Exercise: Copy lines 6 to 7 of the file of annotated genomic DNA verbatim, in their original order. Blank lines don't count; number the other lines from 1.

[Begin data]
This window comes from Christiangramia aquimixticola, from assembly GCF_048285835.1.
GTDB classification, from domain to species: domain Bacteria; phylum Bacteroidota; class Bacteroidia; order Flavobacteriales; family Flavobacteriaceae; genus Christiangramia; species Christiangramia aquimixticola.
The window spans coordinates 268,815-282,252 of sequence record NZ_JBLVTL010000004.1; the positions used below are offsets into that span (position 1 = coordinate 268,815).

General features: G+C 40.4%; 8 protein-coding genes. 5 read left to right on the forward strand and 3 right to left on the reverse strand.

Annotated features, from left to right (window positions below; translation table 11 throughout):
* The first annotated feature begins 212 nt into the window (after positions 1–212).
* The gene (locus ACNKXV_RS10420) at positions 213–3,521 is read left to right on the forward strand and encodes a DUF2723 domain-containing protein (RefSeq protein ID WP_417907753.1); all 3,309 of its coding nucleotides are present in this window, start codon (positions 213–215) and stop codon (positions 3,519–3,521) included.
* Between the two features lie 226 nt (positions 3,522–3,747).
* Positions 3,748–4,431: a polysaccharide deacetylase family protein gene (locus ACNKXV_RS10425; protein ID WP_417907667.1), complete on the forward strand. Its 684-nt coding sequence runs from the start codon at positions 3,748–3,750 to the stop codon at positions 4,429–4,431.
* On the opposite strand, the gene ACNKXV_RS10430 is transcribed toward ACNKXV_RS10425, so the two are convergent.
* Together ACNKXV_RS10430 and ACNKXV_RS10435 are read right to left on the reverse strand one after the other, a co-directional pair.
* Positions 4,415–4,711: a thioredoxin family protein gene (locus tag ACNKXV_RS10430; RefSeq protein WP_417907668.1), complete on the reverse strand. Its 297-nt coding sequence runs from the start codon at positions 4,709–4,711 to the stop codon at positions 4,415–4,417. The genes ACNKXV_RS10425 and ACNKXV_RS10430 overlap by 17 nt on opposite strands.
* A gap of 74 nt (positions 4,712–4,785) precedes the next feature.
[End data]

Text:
* The first annotated feature begins 212 nt into the window (after positions 1–212).
* The gene (locus ACNKXV_RS10420) at positions 213–3,521 is read left to right on the forward strand and encodes a DUF2723 domain-containing protein (RefSeq protein ID WP_417907753.1); all 3,309 of its coding nucleotides are present in this window, start codon (positions 213–215) and stop codon (positions 3,519–3,521) included.